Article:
Oddly enough, Chris doesn‘t seem to mind the subterfuge and the theft of his work — partly because he doesn’t believe that his paintings, if the art experts had seen the real painter as he really was, would have aroused the same response. (He‘s probably right, even though tastemaker Janeway first became enthusiastic after seeing the paintings by themselves.) Chris is happy, because he thinks he’s found out what it’s like to be loved by a young girl, what it’s like to be admired and maybe even adored — and even, second hand, what it’s like to have your art appreciated, at last.


But this is one of the darkest of all the classic noirs — as well as one of the most complex, plot-wise. And before the darkness closes down completely, on a view of a man alone, his life shattered, his job and friends and future gone, his existence turned into a cruel joke, endlessly tortured and humiliated by voices (“Lazy Legs!” “Jeepers, I love you Johnny!”) — those voices that keep softly and insistently running through his brain — we will have sampled the anguish and delight of life at its worst, Lang and noir at their best.


2. Edward G. Robinson and the City of Night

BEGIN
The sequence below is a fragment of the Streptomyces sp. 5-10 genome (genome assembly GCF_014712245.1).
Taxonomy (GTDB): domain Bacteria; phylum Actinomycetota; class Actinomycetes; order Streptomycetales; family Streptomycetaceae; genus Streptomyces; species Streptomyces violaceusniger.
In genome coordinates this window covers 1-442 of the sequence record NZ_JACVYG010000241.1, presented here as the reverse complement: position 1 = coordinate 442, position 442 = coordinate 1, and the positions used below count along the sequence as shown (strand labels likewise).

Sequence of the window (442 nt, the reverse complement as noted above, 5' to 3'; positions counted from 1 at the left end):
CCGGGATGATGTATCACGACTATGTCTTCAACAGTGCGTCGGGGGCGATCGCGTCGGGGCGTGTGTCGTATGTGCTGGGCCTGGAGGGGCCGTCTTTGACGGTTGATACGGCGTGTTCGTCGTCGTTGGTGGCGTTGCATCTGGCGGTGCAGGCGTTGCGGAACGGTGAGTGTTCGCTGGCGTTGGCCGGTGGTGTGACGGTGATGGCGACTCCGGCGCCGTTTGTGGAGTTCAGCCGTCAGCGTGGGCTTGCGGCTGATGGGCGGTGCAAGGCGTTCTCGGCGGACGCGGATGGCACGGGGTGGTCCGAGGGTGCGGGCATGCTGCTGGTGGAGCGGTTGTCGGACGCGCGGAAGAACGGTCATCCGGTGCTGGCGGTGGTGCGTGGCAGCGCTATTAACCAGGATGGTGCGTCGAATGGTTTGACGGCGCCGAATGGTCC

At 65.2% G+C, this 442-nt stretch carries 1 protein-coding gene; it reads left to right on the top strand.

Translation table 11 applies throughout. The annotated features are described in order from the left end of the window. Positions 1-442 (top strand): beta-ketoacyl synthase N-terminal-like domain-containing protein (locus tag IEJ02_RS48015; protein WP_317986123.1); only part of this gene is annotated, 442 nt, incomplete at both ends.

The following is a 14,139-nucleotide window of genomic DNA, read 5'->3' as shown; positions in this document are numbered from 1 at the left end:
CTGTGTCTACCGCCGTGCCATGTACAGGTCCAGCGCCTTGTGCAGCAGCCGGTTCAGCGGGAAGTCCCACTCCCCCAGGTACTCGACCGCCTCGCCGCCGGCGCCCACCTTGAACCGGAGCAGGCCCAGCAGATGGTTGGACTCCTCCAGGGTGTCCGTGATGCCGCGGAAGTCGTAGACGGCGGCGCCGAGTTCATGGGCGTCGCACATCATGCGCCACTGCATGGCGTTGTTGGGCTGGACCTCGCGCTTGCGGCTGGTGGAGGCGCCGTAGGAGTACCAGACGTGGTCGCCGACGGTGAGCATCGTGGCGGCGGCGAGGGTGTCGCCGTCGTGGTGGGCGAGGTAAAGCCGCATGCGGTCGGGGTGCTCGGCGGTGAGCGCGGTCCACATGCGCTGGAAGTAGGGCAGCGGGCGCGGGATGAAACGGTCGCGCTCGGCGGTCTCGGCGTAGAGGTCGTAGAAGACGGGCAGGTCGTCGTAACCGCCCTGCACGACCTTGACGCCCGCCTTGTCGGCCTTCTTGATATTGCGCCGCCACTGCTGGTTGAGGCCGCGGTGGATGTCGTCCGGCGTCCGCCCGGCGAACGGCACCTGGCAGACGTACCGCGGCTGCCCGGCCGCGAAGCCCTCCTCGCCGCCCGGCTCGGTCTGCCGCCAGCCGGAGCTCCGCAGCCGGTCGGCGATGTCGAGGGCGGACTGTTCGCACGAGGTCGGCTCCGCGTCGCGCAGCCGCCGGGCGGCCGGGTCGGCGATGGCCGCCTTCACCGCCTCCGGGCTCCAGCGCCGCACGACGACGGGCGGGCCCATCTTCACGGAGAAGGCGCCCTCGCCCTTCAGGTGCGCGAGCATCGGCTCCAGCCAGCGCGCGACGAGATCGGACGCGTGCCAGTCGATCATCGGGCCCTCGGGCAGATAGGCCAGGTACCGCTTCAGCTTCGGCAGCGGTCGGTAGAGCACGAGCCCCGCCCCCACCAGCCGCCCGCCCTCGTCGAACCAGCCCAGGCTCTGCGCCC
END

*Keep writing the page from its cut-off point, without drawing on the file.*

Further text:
Lang‘s personal favorite of all his American movies (his favorite among his German films was M), Scarlet Street pulls us into that special noir world we recognize from the other great dark hard-boiled, high-style masterpieces of the ‘40s: Double Indemnity, The Big Sleep, the 1946 The Killers, Out of the Past, Laura, Detour, Criss Cross, Phantom Lady, Raw Deal, Caught, T-Men, Gun Crazy, Force of Evil, and The Maltese Falcon — a world of shadowy buildings and glistening, rain-slickened streets, of hot jazz wailing in an after-hours bar or a seething dance hall, of sultry dames with low-cut dresses and inviting eyes, of cynical hard-guys wearing rain coats and tipped fedoras, cigarettes drooping from their lips and guns clenched in their pockets, of killers to whom slaughter is just a job, nothing personal, and of maniacs and psychos for whom it’s very personal indeed. It’s that dangerous film domain — inspired by writers like Chandler and Hammett and Cain and executed by directors like Hawks and Huston and Wilder and Siodmak (and Lang) — of suspicious cops and trigger-happy gunsels and wise cracking shamuses and suave gangsters and fall guys and femmes fatales, and of corpses who keep showing up uninvited in the rooms and the alleys, crimes that flare up beneath the neon signs and knife through the darkness like a shiv in the ribs, a scream in the night, a bullet in the heart.